Saturday, 27 February 2016

38 Whiteford lighthouse

38. Whiteford Lighthouse - 27 February 2016 (photo: walkers approach lighthouse)       

Mumbles lighthouse, designed by William Jernegan ‘the architect of Regency Swansea’, has been operating since 1793, and still fulfills an important role.  But peninsular Gower has another lighthouse at its north-west corner, which though disused is the only cast-iron wave-swept lighthouse in the British Isles.  Surprisingly it is the second one to be built at Whiteford Point.

During the 19th century the Loughor estuary was busy with ships serving the coal and metal industries around Llanelli and Penclawdd.  Initially a light ship was considered to aid navigation, until in 1849 permission was sought from Trinity House to erect a lighthouse on the sker or reef at Whiteford.  This was fraught with problems - the limited time that the site was accessible between tides, and the frequent adverse weather conditions.

Nonetheless the first Whiteford lighthouse was erected in 1854 on timber piles - it was 55ft high and visible from nine miles.  Its roof, upper balcony and lantern (excluding the glass panes) were all painted white.  However it was liable to damage from drifting wreckage and collisions from boats.  Finally on 30th December 1864 a single–masted sailing boat, the ‘Mary’ of Ipswich, failed to anchor properly, struck the lighthouse, and carried away two of the uprights: this marked the end for the lighthouse. 

It was replaced by the present structure, sited 317 yards further south, and constructed of cast-iron.  The first cast-iron lighthouse stood not far away – on Swansea’s west pier, designed by William Jernegan, architect of the stone-built Mumbles lighthouse.  Built in 1803 with plates cast at Neath Abbey ironworks, it had a vertical octagonal tower, and stood 20ft high on a stone plinth.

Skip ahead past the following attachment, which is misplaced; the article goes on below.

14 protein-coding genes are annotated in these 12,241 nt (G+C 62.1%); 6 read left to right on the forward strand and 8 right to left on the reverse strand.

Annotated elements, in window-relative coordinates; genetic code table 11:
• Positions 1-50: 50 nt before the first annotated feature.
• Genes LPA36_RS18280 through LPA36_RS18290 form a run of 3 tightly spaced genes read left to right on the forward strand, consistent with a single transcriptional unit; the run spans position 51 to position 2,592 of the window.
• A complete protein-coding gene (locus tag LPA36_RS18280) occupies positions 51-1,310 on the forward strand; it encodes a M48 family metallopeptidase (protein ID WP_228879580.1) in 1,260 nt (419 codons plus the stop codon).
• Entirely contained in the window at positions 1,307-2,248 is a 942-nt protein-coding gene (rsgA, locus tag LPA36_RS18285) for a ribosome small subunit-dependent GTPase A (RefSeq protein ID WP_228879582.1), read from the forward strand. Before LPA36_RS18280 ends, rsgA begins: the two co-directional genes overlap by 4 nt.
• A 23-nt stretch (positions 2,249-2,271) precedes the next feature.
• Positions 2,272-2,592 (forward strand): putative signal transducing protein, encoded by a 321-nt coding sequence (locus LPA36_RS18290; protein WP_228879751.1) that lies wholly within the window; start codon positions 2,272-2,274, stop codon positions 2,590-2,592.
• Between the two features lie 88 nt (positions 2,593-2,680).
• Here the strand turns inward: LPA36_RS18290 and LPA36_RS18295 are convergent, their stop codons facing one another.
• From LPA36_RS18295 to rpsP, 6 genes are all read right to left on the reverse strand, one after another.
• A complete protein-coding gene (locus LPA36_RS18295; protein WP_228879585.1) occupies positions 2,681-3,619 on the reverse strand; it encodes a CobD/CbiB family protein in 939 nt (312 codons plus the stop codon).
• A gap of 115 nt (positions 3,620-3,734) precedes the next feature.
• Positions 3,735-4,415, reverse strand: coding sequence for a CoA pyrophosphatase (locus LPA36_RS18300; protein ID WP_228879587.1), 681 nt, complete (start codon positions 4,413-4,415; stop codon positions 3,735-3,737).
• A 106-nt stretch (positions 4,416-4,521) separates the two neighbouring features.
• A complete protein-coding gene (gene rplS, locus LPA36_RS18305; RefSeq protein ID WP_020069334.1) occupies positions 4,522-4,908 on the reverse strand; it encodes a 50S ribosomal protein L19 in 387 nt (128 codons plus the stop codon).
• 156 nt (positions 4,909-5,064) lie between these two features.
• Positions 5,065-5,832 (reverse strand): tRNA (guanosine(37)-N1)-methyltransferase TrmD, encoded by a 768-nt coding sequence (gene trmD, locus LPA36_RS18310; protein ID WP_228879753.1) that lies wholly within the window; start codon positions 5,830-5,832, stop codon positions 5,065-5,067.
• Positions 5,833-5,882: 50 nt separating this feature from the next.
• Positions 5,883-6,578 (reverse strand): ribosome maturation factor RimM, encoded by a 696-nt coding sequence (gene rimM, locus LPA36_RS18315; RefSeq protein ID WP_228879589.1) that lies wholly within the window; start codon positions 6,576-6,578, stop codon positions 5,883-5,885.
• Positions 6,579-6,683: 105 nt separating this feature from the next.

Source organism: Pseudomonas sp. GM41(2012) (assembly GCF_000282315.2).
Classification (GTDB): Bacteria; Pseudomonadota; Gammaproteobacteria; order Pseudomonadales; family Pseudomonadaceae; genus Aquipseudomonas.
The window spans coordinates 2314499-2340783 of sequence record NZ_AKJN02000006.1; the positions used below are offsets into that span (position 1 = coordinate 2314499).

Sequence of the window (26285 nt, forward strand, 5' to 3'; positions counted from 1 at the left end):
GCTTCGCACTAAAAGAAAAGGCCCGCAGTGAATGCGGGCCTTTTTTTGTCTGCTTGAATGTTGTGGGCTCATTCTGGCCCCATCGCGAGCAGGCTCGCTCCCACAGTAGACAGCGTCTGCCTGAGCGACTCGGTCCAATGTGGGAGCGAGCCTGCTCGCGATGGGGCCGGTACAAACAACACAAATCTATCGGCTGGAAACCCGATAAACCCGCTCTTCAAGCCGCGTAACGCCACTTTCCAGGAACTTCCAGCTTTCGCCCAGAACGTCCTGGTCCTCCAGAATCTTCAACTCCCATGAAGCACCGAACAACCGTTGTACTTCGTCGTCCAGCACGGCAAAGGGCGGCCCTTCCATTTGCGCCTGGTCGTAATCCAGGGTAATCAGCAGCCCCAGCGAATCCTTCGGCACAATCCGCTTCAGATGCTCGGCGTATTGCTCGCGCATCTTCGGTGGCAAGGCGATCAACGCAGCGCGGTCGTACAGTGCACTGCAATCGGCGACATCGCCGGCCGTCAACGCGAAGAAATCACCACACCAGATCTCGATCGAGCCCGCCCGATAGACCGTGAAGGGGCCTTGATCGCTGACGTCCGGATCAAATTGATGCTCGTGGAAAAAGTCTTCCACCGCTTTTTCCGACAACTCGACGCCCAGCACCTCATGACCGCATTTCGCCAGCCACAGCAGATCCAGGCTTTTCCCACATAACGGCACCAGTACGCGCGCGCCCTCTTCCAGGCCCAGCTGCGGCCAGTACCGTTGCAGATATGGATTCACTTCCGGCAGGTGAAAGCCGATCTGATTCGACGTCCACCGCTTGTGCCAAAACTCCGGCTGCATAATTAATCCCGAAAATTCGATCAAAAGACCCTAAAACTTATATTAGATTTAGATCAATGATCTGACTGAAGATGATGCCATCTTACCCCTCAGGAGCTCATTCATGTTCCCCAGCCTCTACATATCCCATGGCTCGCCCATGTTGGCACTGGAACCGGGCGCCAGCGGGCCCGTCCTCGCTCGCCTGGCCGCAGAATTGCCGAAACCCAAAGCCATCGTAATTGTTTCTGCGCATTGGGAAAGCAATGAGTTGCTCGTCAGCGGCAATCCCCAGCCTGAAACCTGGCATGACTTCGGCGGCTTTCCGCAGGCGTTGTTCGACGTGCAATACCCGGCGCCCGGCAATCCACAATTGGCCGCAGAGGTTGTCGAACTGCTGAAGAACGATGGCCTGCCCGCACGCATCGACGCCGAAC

Work at Whiteford commenced in August 1865, with materials being delivered by boat, though as the base was only exposed for between one and two hours at low tide, construction was extremely difficult.  The longest period when the site was dry was before and after the spring tides, the best time to establish the foundations and fix the first ring of cast-iron plates.  The lighthouse was built of eight cast-iron rings cast in Llanelli ironworks and bolted together externally.  The present Whiteford lighthouse is 44ft high, and at high tide stands in 20ft of water.   

Access was by an external ladder (now removed) on the eastern side, which led to the balcony.  A short ladder led to a small upper balcony which enabled the glass of the dome to be cleaned.  From the main balcony was a door into the lantern room, with an interior ladder to the store/living room.  Although there was provision for two keepers, only one would have been in residence, alternating two weeks at Whiteford with two weeks at the Llanelli harbour lighthouse.

After 55 years service Whiteford was de-commissioned in 1921, and replaced by a 12ft high light on Burry Holms, a photograph of which hangs inside the King’s Head in Llangennith.  This was dismantled in 1966, leaving what the late Nigel Jenkins described as “the cartwheel-sized base” of the navigational beacon remaining on the island.

After sixty years Whiteford lighthouse shone again from October 1982 for five years, when Llanelli Harbour Trust, aided financially by Burry Port Yacht Club, installed an automatic Agar light to assist local sailors. 
Subsequently Carmarthenshire County Council, the present owners, offered the lighthouse for sale for just £1, though prospective buyers were deterred by the £100,000 cost of restoration.  The Gower Society initiated two surveys in 1997, and the following year carried out some consolidation of the base, but the future for this Scheduled Ancient Monument remains uncertain.  Whiteford lighthouse can be reached at low tide with caution, for the tide comes in quickly, while oystercatchers and kittiwakes perch on the disused structure.